Recently, Nathan & Erin and the jPod crew left for a quick weekend of camping. For convenience sake, we chose Heyburn State Park in the lovely state of Idaho.
According to their website: “Heyburn State Park is the oldest park in the Pacific Northwest. Created in 1908, it is comprised of approximately 5,500 acres of land and 2,300 acres of water.”
Heyburn was also a favored gathering place for the Coeur d’Alene Indian Tribe. It is a beautiful park that has great hiking, a wildlife marsh that has a boardwalk out into the middle of it, and all sorts of wildflowers & other plants. We didn’t experience this but they say, in the summer, they have mosquitoes which are larger and more numerous than a cloud of fruit-bats. Basically, it is what camping should be.
Senior Management and I were able to camp with power in the jPod for the first time. It was a novelty to crawl into bed and be able to see without a headlamp. Since the trailer is small & the windows are big, we realized that we need some curtains so that we are not displaying our dainties to the world like the prostitutes in Amsterdam. Senior Management is good at the color/design/sewing thing so the curtain improvement is up to her.
In the morning of our second day, we all decided to take a hike. It was a great hike. The cougar bait were running back and forth at our feet, and we saw lots of nature. Canadian geese floated on the lake, wildflowers were in bloom, and Great Blue Herons flew & honked across the sky. We went about 2.5 miles and then returned to camp because we saw some dark clouds in the sky & we were hungry.
After lunch, the girls & the cougar bait decided to take a nap. Instead of napping, Nathan and I struck out like many other adventurous fearless men who have brazenly marched into the forest only to be disemboweled and mauled to death by bears. Oh, sorry, really… we went for a hike and we came out of the woods alive -although I am typing this post with my only remaining finger (for the humor impaired: That was a joke, I actually have two remaining fingers and a pinkie stub).
We carried a simple map from the ranger’s station with us. I mean simple because later we got lost with the help of that same map! Based off of that map, and the fact that we could see the nearest trail-head from where we were standing looking at said map, we chose to explore the horse trail.
After walking uphill a ways, we came to some railroad tracks and then rapidly tried to get ourselves killed. Men are wired to think that machines are cool. This is because machines ARE cool and men easily recognize this. So, Nathan and I were distracted by the railroad & changed our hiking plans. We walked out on the truss bridge on some planks suspended over a yawning chasm of empty space. Heights don’t really bother me unless I’m not wearing a harness and tied into something. So, I was a little bothered by our adventure out onto the train bridge. I did notice though that if I were to fall, my fall would be cushioned by a busy 2 lane highway. That was comforting.
After some time discussing engineering, we decided to walk the tracks for a ways. The park map, showed the horse trail going in a loop. Based on simple geometry, we knew that if we followed the tracks we would intercept the trail again. Off we went. As we walked, we found a second set of tracks which paralleled the first. The rails were dated 1913, were smaller, and very historic looking. This is when Murphy’s law of camping photography applied itself to our situation.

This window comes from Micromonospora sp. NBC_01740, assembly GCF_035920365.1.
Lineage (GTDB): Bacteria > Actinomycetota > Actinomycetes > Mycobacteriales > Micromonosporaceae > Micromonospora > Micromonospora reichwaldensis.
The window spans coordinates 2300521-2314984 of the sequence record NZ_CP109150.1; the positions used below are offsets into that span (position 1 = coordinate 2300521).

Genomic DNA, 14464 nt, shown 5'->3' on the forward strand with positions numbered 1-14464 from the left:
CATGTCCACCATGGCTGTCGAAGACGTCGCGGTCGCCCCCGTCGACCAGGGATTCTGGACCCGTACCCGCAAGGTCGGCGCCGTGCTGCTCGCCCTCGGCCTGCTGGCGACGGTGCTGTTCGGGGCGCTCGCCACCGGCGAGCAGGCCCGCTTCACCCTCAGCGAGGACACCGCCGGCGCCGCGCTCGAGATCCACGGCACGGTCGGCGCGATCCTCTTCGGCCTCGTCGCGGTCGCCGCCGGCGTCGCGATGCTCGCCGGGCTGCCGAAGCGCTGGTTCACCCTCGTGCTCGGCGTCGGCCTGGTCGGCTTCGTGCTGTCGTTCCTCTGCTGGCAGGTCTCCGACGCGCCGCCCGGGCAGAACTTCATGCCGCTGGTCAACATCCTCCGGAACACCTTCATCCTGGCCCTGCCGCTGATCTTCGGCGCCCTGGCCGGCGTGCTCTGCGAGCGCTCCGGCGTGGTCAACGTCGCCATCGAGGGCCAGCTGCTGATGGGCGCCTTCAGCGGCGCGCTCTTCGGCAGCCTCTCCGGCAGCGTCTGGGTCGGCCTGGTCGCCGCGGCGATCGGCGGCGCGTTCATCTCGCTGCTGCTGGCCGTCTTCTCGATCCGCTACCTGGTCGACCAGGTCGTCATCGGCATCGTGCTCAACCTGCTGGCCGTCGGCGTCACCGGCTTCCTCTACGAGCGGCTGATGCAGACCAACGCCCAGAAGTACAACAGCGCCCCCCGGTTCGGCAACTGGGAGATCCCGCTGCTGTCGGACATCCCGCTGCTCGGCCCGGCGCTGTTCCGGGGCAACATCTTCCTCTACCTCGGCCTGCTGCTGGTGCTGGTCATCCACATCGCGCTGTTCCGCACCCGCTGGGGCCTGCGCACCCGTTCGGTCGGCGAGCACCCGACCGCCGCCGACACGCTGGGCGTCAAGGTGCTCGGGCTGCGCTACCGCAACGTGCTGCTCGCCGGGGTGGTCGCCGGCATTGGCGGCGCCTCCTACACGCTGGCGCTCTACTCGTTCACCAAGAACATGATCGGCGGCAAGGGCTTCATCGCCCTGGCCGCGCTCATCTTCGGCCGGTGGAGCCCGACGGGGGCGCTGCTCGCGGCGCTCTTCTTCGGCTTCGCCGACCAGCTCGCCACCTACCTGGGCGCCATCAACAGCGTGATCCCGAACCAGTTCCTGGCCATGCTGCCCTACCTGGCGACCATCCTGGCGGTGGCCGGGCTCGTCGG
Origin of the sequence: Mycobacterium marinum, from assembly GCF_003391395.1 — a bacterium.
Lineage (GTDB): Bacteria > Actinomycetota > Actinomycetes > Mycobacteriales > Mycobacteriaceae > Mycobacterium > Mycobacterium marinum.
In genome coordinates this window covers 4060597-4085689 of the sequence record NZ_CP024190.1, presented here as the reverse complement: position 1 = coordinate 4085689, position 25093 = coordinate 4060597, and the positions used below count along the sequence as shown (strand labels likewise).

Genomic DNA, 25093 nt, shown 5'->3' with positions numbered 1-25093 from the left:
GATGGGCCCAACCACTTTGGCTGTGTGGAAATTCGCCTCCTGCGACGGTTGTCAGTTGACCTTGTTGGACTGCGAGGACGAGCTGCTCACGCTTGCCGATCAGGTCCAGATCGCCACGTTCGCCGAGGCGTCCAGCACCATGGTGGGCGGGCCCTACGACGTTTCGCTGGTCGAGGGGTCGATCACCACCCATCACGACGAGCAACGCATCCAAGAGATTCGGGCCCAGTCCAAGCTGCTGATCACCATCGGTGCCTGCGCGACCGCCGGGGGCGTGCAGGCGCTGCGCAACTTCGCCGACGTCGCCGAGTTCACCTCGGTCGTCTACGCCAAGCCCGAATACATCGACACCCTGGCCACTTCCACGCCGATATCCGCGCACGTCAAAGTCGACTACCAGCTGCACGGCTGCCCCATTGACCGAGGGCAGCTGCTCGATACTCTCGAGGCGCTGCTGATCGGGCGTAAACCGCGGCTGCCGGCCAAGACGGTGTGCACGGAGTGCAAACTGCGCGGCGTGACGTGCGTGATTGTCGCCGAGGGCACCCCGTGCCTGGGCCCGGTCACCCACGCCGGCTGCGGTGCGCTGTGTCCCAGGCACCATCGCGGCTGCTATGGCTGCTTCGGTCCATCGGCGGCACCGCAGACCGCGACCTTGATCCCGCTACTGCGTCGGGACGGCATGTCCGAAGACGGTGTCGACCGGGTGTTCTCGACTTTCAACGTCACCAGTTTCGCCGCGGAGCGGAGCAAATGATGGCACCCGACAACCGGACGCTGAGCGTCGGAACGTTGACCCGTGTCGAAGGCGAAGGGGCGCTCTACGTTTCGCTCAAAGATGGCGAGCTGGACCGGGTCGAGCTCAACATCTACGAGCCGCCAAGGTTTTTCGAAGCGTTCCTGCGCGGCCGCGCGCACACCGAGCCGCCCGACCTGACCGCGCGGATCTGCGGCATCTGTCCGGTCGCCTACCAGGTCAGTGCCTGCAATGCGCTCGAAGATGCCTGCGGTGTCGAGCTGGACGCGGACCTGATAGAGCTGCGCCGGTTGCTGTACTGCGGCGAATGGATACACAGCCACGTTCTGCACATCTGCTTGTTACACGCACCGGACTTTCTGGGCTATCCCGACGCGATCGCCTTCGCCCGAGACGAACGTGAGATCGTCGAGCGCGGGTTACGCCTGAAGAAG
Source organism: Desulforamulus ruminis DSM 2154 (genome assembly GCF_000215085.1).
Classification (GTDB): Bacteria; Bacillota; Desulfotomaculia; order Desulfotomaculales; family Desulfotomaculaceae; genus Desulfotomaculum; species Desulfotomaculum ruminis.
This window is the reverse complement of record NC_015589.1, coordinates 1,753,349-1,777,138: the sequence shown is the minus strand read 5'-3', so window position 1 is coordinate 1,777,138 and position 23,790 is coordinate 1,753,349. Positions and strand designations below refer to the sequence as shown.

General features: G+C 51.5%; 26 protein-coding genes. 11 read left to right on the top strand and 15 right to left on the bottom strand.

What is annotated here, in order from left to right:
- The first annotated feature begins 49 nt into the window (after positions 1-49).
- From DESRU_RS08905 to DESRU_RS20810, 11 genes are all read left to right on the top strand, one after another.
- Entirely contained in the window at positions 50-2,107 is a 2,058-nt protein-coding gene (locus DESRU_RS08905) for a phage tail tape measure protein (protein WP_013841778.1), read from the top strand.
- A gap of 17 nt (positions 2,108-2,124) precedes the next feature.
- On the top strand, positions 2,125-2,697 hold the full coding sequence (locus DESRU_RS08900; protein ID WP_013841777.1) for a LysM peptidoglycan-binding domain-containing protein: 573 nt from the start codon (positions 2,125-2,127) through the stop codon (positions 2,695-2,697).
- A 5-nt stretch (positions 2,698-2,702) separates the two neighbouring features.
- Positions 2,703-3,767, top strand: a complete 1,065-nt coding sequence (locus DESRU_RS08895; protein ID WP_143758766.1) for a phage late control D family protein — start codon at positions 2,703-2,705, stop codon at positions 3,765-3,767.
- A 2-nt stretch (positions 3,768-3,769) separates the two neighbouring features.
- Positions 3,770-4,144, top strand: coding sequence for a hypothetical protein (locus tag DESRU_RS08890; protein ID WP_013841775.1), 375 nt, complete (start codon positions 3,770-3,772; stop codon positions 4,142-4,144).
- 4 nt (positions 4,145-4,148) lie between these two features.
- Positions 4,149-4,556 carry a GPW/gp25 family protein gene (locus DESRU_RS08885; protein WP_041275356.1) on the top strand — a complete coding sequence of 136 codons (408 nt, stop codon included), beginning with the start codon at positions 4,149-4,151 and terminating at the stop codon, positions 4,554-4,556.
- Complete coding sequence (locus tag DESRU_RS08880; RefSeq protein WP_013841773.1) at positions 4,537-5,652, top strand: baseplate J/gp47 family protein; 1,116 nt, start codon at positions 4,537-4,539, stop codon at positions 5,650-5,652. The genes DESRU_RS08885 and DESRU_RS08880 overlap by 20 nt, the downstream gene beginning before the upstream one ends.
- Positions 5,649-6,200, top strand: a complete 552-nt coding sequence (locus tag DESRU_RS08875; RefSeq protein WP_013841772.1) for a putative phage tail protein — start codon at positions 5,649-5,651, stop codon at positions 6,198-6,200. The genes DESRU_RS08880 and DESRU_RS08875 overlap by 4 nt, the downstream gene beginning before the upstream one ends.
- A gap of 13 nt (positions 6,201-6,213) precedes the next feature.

Nathan and I were going on a hike, possibly in the rain, so I decided to leave my camera back at camp. Of course, doing this means that every cool photo-worthy site will be in its best form. This was true of our death march…I mean “hike”. As we walked along we found grease machines, a wrecked railroad car, a porcupine, and some old glass jar & porcelain tops which were batteries with “Thomas Edison 1912” stamped on their tops. It was about the time we found the batteries, that we decided to turn back.
We didn’t find the horse trail like we had conjectured -until we walked back and then realized we’d walked right past it (“stupid map!”). After getting home, I looked up the same railroad line on Google maps and have roughly determined that we walked about 8-9 miles on railroad ties (this is no exaggeration). This means that we both were walking like stub legged pirates for 8-9 miles because the railroad ties are either too close together or too far apart for normal human walking. This may also describe the debilitating soreness the next day.
About 4.5 hours later, we finally staggered into camp to find the Senior Management & Erin making dinner. We ate, packed up the food, & started getting ready for bed -after Nathan made a fire so large that it could be seen from space.
As I was putting things away for the evening, I noticed some movement & spotted two raccoons in the shadows. Like many other adventurous fearless men who have brazenly marched into the forest to find raccoons, Nathan and I did the exact same thing. We actually treed them and then, while Nathan kept them in the beam of a flashlight, I shot them (Like many other adventurous fearless men who have brazenly… bla bla bla) with a camera.
The next day, we packed up our things, refreshed & ready for another week in “civilization”. As we departed, I knew that someday I would return to this very spot. And on that day I would bring my camera. And on that day, it would end up raining & I would see nothing worth preserving in photo form. This is Murphy’s law of camping photography but it won’t stop me from returning…IF I can find that very spot on a simple map.
Here are some pictures of this adventure: